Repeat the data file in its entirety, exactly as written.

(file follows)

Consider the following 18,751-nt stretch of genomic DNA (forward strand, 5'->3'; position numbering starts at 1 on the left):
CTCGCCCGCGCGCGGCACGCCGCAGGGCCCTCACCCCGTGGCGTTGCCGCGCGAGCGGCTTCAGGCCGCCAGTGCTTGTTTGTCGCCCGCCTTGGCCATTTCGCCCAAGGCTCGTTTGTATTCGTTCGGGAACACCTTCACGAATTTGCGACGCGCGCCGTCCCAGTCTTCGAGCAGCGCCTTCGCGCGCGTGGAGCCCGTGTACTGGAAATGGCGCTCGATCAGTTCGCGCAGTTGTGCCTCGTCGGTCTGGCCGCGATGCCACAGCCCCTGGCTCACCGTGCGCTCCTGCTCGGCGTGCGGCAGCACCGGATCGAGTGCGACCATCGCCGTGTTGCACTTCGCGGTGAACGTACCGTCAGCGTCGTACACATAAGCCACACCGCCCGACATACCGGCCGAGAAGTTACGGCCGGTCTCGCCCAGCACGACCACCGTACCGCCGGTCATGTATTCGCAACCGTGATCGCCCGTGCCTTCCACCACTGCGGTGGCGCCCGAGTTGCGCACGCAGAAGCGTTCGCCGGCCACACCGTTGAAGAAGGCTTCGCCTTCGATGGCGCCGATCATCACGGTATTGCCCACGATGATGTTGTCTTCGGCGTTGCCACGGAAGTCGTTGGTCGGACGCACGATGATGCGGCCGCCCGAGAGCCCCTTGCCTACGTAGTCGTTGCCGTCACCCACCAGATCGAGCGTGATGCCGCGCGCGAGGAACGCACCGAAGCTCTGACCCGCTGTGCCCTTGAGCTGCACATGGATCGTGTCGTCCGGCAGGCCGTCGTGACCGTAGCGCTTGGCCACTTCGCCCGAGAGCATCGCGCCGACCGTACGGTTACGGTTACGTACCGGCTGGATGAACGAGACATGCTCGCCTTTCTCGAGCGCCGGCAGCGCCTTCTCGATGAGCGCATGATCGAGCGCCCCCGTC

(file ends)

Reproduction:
Consider the following 18,751-nt stretch of genomic DNA (forward strand, 5'->3'; position numbering starts at 1 on the left):
CTCGCCCGCGCGCGGCACGCCGCAGGGCCCTCACCCCGTGGCGTTGCCGCGCGAGCGGCTTCAGGCCGCCAGTGCTTGTTTGTCGCCCGCCTTGGCCATTTCGCCCAAGGCTCGTTTGTATTCGTTCGGGAACACCTTCACGAATTTGCGACGCGCGCCGTCCCAGTCTTCGAGCAGCGCCTTCGCGCGCGTGGAGCCCGTGTACTGGAAATGGCGCTCGATCAGTTCGCGCAGTTGTGCCTCGTCGGTCTGGCCGCGATGCCACAGCCCCTGGCTCACCGTGCGCTCCTGCTCGGCGTGCGGCAGCACCGGATCGAGTGCGACCATCGCCGTGTTGCACTTCGCGGTGAACGTACCGTCAGCGTCGTACACATAAGCCACACCGCCCGACATACCGGCCGAGAAGTTACGGCCGGTCTCGCCCAGCACGACCACCGTACCGCCGGTCATGTATTCGCAACCGTGATCGCCCGTGCCTTCCACCACTGCGGTGGCGCCCGAGTTGCGCACGCAGAAGCGTTCGCCGGCCACACCGTTGAAGAAGGCTTCGCCTTCGATGGCGCCGATCATCACGGTATTGCCCACGATGATGTTGTCTTCGGCGTTGCCACGGAAGTCGTTGGTCGGACGCACGATGATGCGGCCGCCCGAGAGCCCCTTGCCTACGTAGTCGTTGCCGTCACCCACCAGATCGAGCGTGATGCCGCGCGCGAGGAACGCACCGAAGCTCTGACCCGCTGTGCCCTTGAGCTGCACATGGATCGTGTCGTCCGGCAGGCCGTCGTGACCGTAGCGCTTGGCCACTTCGCCCGAGAGCATCGCGCCGACCGTACGGTTACGGTTACGTACCGGCTGGATGAACGAGACATGCTCGCCTTTCTCGAGCGCCGGCAGCGCCTTCTCGATGAGCGCATGATCGAGCGCCCCCGTC